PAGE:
July 1, 2009 (by Eric L. Palmer) - Australian Defence has released their Defence Capability Plan today. In it is confirmation that the F-35 is written into the acquisition roadmap for major weapons purchases.
F-35A - CTOL [via jsf.mil]
This DCP is a summary of major capital equipment proposals that are planned for Government consideration over the period of 2009-10 to 2012-13 fiscal years. This plan also gives industry a heads-up so they can see where Defence acquisition is going.
So what does the this DCP say about the F-35? It states that 72 F-35 aircraft (known as Phase 2A/2B) for three squadrons will be requested by Defence for Government approval. A future DCP should address a request for additional F-35s in a fourth squadron (known as Phase 2C) to bring the total number acquired by Australia up to 100.
Phase 2C would be coordinated with phasing out the 24 F-18F Super Hornets which will arrive soon as part of a ten year $6.6 billion dollar capability. The release of this DCP was waiting for the recent publication of the Defence White Paper which recommended that Australia should procure the F-35. This is no surprise and any other result would have been impossible given the marketing effort that Defence has been doing for the F-35 over the years.
The DCP states that the “year-of-decision” for the 72 F-35s in Phase 2A/2B is FY 2009-10 to FY 2010-11. This will be the time period where the government makes its final ruling for procurement. Defence expects initial operating capability for the F-35 in 2017-2019.
Like the recent Defence White Paper, the DCP is a faulty product that makes a lot of assumptions. Where it gets even more complex are the obvious issues surrounding not only the F-35 Joint Strike Fighter project but the Australian budget which has committed billions to try and stem the effects of the global economic meltdown.
At this time, no one really knows when the F-35 will arrive, how much it will cost or if it will perform. First, the F-35 schedule has already slipped due to a number of technical issues. Next, the aircraft has not demonstrated that it is affordable. Finally, its true performance is unknown because so little flight testing has been done - and that is behind schedule as well. The DCP mentions low rate production for the F-35 from 2007 to 2015 but it doesn’t mention that hundreds of aircraft will be built without the benefit of significant amounts of flight test discovery.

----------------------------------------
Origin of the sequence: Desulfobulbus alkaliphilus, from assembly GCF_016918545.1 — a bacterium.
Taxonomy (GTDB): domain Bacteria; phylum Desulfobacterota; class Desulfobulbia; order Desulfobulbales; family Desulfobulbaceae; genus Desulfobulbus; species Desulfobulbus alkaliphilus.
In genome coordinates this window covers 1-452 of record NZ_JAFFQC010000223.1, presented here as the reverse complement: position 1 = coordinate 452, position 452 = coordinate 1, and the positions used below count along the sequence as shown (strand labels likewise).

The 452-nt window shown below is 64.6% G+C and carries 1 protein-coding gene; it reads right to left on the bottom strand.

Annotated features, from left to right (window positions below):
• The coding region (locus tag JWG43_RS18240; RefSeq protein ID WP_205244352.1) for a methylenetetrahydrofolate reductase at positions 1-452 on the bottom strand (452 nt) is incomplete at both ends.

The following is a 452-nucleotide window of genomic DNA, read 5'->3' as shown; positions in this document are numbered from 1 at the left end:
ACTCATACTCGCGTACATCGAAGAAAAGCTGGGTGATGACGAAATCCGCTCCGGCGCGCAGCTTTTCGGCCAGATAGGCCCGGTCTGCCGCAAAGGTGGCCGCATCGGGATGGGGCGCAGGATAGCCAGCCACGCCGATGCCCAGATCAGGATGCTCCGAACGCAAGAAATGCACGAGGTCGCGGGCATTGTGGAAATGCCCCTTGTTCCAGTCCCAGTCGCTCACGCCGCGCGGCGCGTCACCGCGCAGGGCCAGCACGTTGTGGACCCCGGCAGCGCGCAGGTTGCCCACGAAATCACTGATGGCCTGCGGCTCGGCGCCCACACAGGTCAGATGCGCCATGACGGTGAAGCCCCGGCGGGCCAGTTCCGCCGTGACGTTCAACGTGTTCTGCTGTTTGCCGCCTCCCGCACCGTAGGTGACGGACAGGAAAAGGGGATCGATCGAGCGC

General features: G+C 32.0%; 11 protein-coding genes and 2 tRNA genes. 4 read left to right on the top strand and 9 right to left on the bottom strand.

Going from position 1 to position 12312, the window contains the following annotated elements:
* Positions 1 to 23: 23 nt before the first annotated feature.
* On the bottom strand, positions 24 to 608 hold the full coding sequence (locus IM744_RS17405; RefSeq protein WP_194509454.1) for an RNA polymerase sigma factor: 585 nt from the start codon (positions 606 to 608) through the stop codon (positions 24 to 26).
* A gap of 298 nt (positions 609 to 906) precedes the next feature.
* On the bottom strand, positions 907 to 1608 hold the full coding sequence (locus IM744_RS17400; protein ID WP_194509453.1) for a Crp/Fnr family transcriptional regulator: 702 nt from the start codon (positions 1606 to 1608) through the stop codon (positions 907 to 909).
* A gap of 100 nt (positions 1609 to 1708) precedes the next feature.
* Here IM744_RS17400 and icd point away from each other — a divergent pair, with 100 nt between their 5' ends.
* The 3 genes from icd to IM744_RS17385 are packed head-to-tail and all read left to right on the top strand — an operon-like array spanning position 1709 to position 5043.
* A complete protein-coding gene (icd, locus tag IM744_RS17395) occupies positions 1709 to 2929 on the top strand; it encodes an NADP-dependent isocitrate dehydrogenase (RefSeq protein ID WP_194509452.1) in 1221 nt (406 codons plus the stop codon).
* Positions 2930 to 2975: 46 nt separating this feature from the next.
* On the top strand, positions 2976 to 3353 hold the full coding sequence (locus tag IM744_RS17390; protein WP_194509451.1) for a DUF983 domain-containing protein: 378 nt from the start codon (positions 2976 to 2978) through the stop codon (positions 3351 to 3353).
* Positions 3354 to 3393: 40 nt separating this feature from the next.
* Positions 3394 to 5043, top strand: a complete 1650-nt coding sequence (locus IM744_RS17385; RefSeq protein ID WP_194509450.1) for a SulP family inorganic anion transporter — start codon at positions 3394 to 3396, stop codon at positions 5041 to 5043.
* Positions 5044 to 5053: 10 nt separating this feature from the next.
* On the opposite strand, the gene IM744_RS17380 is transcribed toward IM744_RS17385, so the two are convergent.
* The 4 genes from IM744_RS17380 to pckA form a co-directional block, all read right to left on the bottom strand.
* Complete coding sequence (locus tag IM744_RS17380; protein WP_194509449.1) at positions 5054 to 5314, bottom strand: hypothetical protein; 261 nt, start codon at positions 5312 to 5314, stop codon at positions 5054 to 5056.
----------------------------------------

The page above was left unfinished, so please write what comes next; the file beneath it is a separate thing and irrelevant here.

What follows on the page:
While the DCP states the unproven claim that over 3000 of the aircraft will be built worldwide, Defence has not demonstrated that the F-35 is affordable or capable. They only hope that it is and ask us all to have faith. At this time, there isn’t enough hard analysis for the government to believe that Defence has a grasp on the risks involved with this program.
In other news, Defence Minister Faulkner has announced a top to bottom review of Defence. This would be expected considering he just took the job over from outgoing Defence Minister Fitzgibbon. Fitzgibbon resigned under a cloud of conflict-of-interest claims that made him a popular target in the press. With over $60 billion earmarked for Defence projects over the next four years, the department has to find $20 billion in savings over ten years.
Today, The Herald newspaper is reporting that, “The Department of Defence has classified noise forecasts for the Joint Strike Fighter restricted and confidential, delaying public scrutiny of how the new aircraft will affect communities under the flight path from Williamtown RAAF base.” The data will not be disclosed until September.
Given the unknowns facing this program, a “fly-before-you-buy” approach with a fully capable go-to-war F-35 is the only safe play. Defence has yet to prove it can string together a track record of big wins on large dollar weapons purchases. This at a time when Australia is lining up to embark on the very risky and most costly weapon system ever considered by Defence - The F-35 Joint Strike Fighter.